The single and double quotes are important.

It is very important to get the IP assigned to this docker because it has to be informed to the rest of the dockers deployed

In the following, we will use {ZKMETA_IP} as the IP for this docker.

  1. We will run one docker with the Conflict Manager

docker run -d -e "ZK_FORCE={ZKMETA_IP}" -e "KVMS_FORCE={ZKMETA_IP}" <lx_image_name>

Let’s not forget to start the conflict manager process:

docker exec -ti <container_name> bash -c "LX-BIN/scripts/ CflM-1"
  1. We will run 4 dockers with 4 datastore components (1 KVDS each). This is the core of the data distribution.

docker run -d -e "ZK_FORCE={ZKMETA_IP}" -e "KVMS_FORCE={ZKMETA_IP}" <lx_image_name>
docker exec -ti <container_name> bash -c "LX-BIN/scripts/ KVDS-1"

docker run -d -e "ZK_FORCE={ZKMETA_IP}" -e "KVMS_FORCE={ZKMETA_IP}" <lx_image_name>
docker exec -ti <container_name> bash -c "LX-BIN/scripts/ KVDS-1"

docker run -d -e "ZK_FORCE={ZKMETA_IP}" -e "KVMS_FORCE={ZKMETA_IP}" <lx_image_name>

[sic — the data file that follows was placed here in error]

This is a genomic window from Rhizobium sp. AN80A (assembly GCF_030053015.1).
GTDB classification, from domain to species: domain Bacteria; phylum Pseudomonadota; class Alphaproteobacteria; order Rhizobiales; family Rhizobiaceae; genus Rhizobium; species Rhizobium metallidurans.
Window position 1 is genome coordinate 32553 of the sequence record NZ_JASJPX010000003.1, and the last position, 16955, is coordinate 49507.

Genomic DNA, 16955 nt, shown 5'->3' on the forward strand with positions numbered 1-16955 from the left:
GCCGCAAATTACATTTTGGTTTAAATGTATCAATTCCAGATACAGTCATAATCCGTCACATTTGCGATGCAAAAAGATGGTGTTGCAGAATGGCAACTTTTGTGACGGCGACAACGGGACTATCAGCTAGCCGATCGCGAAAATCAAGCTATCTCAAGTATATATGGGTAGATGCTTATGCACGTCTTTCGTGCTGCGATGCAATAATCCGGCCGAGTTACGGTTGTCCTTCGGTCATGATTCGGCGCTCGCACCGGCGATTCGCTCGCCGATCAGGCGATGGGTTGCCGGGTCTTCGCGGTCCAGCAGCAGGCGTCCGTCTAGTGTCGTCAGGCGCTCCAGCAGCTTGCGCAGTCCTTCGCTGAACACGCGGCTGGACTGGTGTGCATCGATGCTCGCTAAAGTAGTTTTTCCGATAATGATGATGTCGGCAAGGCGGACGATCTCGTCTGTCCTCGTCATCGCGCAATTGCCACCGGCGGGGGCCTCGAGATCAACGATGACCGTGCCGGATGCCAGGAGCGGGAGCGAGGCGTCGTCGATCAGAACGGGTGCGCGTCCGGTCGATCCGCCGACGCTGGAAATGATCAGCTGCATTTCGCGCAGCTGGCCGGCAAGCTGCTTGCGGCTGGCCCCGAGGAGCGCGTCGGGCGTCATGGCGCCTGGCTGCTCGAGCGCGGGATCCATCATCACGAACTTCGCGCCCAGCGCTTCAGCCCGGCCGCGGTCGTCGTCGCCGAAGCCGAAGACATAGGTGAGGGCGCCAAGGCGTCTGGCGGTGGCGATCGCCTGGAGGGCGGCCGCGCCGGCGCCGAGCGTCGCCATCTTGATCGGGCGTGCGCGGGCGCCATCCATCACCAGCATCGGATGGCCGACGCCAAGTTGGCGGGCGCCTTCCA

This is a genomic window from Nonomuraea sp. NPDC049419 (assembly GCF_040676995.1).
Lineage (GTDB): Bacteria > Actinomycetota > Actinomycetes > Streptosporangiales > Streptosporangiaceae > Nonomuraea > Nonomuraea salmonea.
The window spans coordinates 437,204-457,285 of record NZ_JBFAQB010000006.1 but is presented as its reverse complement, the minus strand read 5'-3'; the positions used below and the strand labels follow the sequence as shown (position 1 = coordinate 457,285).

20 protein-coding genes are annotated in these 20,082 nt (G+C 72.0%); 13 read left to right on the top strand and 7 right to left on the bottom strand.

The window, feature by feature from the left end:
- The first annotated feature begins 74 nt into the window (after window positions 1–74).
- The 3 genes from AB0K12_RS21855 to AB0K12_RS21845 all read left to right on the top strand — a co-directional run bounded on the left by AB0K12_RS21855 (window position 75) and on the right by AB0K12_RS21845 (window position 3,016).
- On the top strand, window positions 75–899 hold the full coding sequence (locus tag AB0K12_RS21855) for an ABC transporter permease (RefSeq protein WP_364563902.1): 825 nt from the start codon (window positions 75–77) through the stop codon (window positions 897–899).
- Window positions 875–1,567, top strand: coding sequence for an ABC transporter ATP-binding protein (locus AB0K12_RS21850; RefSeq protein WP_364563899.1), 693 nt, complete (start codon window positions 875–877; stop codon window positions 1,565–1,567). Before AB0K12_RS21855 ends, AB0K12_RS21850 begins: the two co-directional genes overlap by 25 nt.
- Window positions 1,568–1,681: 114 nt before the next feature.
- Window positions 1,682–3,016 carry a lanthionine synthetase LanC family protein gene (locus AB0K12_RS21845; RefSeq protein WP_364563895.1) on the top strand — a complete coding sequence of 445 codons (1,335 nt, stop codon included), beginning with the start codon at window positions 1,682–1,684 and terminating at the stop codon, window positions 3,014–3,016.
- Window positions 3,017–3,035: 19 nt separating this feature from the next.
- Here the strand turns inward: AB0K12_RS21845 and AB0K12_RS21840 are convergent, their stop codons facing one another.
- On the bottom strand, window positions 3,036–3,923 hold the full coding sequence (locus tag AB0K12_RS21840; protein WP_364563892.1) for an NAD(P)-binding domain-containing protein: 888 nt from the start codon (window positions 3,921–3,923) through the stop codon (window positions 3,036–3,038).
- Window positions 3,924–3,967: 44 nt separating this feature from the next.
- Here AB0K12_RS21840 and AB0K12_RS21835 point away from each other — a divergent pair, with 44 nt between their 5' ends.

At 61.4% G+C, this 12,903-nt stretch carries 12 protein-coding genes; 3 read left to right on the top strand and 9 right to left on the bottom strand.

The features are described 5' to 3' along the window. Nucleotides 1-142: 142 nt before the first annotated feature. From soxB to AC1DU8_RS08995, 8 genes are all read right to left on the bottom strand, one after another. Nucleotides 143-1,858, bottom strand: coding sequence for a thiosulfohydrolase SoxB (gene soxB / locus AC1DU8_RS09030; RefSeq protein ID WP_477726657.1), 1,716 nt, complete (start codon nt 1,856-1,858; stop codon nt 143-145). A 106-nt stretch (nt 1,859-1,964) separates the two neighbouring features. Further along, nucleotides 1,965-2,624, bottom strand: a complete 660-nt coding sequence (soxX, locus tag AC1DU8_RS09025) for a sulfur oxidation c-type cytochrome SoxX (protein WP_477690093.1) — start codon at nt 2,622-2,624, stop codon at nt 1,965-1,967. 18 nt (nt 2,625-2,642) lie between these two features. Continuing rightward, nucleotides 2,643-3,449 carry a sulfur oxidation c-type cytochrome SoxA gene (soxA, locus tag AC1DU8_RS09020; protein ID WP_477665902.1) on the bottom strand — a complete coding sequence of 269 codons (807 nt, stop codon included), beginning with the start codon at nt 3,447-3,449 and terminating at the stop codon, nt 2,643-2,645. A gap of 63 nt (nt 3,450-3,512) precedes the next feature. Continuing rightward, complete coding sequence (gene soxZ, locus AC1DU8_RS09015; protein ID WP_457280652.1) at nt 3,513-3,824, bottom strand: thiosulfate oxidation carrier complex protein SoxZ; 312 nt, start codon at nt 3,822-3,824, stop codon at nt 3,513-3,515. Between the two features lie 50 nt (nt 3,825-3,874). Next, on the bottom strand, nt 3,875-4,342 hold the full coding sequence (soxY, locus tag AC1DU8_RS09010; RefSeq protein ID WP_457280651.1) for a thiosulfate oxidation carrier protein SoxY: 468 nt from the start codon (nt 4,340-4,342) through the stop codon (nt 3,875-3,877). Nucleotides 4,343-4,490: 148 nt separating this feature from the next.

docker exec -ti <container_name> bash -c "LX-BIN/scripts/ KVDS-1"

docker run -d -e "ZK_FORCE={ZKMETA_IP}" -e "KVMS_FORCE={ZKMETA_IP}" <lx_image_name>
docker exec -ti <container_name> bash -c "LX-BIN/scripts/ KVDS-1"
  1. We will run one docker with one Query Engine, and Transaction Logger:

docker run -d -e "ZK_FORCE={ZKMETA_IP}" -e "KVMS_FORCE={ZKMETA_IP}" <lx_image_name>

we start the services:

docker exec -ti <container_name> bash -c "LX-BIN/scripts/ 'LgLTM-1 sleep-1 QE-1"

Now we have a a simple cluster up and ready.

The cluster set up in this section is quite small. With default parameters, this means around 68GB of memory and 8 machine cores.

3. Communication Ports

In order to connect with the database and allow that each component are visible to each other, you will need to open the following ports, over the following containers:

Container Type

Ports to open

Metadata components

2181, 13400, 13200, 13300, 44000